I was twelve– nearly thirteen– when my parents divorced. When they sat down with me and my brother on the deck of our house, whatever warm late-summer evening it might have been, telling us that they had decided to end their marriage after seventeen years, I was not surprised. More than anything, I was relieved. I’m sure there was a time when my parents liked each other, probably even loved each other, but that time had since passed, and now my dad had taken to sleeping on the couch. It was upsetting to watch them constantly be at each others’ throats, and worse yet that the arguments managed to continue even after they weren’t even in the same place– there was a lot of under-the-breath commenting in the laundry room, in the car on the way to school, as one watered the lawn and the other, each just wanting out.
I write these things, of course, from the perspective of someone who has lived roughly half of her life with divorced parents. And I will repeat– I was relieved. I knew, even then, that the marriage wasn’t making either of them happy, and that it was beyond the point of being salvaged. I was relieved then and feel pretty lucky now that everything that followed went the way it did: my dad moved out, but never missed an opportunity to be around for me and my brother; my mom eventually remarried a man who makes her happy and truly cares about us, all of us, as a family; my once-broken and now reformed (mutated?) family that includes me, my mom, my dad, my stepdad, my brother, and a stepsister, regularly splits holidays and attends special events together, with no ruffled feathers or raised voices. I am incredibly lucky.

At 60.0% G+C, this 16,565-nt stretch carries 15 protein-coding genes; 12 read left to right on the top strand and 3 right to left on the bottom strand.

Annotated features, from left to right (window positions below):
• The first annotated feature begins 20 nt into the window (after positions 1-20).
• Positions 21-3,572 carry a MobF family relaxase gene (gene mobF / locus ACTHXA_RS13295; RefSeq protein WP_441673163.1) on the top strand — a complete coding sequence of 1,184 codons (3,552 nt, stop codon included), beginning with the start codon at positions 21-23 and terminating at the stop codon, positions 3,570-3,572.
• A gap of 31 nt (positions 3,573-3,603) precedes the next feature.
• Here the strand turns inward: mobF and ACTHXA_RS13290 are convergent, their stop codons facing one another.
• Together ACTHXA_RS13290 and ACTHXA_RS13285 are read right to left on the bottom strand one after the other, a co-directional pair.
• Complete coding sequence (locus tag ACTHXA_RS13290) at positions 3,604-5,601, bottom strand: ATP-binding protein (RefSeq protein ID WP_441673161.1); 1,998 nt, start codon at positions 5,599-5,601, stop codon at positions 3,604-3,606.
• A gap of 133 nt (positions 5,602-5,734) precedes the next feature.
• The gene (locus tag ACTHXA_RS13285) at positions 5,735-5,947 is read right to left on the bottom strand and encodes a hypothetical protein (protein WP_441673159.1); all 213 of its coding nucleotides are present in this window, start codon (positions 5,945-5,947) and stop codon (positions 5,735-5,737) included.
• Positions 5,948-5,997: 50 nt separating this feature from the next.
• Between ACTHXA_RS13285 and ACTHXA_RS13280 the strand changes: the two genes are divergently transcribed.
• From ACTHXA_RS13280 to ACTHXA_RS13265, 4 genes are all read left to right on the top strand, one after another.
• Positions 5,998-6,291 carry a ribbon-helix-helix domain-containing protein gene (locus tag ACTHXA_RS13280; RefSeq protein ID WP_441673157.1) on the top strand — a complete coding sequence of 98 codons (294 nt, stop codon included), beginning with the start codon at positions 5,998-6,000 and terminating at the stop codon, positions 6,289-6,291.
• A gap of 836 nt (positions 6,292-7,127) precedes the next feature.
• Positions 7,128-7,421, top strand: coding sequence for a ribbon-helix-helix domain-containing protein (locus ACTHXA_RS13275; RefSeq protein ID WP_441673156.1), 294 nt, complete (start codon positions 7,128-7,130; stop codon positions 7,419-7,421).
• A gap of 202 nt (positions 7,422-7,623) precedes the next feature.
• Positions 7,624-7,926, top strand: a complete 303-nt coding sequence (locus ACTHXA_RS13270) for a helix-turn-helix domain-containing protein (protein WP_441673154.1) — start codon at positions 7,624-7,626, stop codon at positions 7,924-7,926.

As GP and I move closer and closer to our wedding date, I am thinking more and more about the ideas I was presented about love and marriage growing up: love is a leap of faith, and marriage requires constant attention and nurturing. We are not religious people, GP and I, but we believe in love as if it were a prayer, an altar, a relic. I am not daunted by what my parents went through– I am hopeful that I have learned the lessons available to me on both what to do and what not to do. I will be the wife that I want and need to be…minus the occasional disagreement over taking out the trash (boy chore!) or washing the dishes as a team (just leave me alone, it gets done faster that way!).
And yes, of course I have to comment on the media-saturated divorce of Jon and Kate (of “Plus Eight” fame). I became a fan within the last year, but loved to watch all! those! cute! kids! Also, sometimes Kate would remind me of my mom, all Type-A and whatnot. It was easy to see how their marriage would be challenging– twins before even a couple years of marriage, and eight children before either of them was thirty would be enough to drive any couple apart. It was hard to watch last night’s “special announcement” (which– come on, there is the internet now, how are we possibly going to be surprised by this news?) episode because, in separate interviews, neither of them took any of the responsibility. “I’m here for the kids,” each said. And me? Well, Jon and Kate, I am here to call bullshit. I would have loved to have seen them at least attempt to talk about their problems together (hey, like grownups!), and am sort of dreading the episode when they tell the kids about it (you know it’s coming! It’s going to be awful!). Did you watch? What did you think?